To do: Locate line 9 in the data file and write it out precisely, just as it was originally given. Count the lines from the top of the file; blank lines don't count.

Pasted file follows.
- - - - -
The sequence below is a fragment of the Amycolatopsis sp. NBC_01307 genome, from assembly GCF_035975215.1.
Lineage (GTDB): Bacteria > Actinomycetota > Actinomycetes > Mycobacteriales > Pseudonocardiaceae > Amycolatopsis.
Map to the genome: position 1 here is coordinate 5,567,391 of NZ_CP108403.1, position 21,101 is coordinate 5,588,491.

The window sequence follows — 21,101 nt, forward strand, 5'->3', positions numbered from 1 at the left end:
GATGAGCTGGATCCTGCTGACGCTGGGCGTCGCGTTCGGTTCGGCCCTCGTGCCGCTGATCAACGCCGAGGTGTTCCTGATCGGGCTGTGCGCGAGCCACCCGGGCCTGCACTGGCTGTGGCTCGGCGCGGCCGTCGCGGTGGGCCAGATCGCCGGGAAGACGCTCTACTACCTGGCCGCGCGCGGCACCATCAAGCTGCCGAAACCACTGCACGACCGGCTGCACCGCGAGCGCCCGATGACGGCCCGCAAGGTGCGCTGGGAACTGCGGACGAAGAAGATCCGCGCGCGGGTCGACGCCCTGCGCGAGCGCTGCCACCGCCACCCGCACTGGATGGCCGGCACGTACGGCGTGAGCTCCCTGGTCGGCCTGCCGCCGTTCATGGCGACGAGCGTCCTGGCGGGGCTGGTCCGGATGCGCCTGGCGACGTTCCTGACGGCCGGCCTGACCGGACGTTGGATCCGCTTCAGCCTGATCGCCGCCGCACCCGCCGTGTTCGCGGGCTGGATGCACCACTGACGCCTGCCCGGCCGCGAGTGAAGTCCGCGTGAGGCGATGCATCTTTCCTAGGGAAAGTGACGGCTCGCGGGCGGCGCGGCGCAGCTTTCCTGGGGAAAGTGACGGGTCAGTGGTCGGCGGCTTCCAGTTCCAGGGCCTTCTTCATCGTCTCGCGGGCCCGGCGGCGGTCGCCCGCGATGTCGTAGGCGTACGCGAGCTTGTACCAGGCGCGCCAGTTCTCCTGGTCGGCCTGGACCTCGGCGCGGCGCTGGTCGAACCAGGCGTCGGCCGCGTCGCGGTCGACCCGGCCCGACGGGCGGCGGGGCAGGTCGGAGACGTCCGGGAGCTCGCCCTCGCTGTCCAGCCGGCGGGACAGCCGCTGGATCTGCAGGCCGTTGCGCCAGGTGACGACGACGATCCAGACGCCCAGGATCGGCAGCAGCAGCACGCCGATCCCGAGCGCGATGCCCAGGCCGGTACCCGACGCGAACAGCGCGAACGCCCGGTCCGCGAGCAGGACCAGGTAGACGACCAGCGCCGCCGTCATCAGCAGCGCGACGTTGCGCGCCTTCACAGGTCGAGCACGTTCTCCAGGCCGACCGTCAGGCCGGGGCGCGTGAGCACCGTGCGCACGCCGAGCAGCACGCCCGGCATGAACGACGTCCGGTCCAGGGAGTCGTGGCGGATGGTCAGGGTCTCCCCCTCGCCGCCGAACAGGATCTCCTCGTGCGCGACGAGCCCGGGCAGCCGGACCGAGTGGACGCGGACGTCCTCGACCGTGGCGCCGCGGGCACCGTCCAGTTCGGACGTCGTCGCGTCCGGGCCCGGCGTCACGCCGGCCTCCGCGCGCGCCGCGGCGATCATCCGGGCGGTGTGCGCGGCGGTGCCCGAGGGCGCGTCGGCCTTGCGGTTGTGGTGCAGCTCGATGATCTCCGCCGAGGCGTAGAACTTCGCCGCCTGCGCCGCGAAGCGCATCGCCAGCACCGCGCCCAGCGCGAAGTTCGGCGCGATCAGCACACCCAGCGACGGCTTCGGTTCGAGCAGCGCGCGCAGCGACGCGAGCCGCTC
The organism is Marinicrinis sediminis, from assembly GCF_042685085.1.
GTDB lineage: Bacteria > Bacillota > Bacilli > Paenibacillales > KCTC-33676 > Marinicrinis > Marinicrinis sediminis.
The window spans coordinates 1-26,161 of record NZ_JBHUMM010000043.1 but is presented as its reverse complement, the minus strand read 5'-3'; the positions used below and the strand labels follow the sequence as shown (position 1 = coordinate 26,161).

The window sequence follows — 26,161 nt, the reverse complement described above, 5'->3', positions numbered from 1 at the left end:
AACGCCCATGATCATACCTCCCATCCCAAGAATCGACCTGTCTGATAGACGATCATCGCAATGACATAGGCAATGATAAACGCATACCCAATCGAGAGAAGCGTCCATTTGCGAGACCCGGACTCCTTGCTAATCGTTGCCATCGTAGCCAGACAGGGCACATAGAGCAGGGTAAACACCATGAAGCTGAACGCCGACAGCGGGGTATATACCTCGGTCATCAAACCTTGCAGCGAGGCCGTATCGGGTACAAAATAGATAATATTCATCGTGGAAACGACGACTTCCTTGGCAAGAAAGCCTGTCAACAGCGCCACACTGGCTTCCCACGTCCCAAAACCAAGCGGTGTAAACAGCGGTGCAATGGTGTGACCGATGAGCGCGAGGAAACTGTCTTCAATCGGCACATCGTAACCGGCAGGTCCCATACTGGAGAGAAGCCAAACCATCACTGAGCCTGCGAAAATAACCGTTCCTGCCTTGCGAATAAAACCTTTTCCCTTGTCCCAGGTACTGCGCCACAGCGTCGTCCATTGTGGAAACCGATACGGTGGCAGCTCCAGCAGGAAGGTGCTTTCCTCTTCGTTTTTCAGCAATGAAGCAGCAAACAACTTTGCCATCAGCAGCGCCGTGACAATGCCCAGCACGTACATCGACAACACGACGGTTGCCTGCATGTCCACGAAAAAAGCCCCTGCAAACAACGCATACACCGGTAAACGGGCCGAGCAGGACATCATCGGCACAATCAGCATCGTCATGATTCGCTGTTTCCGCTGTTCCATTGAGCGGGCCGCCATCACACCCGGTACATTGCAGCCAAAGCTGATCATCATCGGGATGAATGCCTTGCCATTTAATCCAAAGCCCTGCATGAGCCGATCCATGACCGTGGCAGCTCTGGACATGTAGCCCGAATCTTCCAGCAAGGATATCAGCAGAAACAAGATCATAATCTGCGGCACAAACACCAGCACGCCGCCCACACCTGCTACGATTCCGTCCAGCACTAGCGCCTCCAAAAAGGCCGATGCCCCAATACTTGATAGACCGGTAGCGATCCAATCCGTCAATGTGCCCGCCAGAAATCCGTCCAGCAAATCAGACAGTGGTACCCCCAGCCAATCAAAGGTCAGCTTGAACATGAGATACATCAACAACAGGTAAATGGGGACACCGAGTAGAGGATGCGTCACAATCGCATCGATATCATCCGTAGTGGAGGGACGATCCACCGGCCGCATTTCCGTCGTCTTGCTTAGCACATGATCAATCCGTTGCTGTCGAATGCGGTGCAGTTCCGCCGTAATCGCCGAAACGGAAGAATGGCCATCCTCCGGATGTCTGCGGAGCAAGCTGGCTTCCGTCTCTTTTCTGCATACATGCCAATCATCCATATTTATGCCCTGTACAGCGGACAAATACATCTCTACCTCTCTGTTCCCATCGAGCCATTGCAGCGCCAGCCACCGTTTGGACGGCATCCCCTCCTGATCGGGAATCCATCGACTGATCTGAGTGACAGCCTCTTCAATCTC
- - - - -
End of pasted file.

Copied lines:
The window sequence follows — 26,161 nt, the reverse complement described above, 5'->3', positions numbered from 1 at the left end: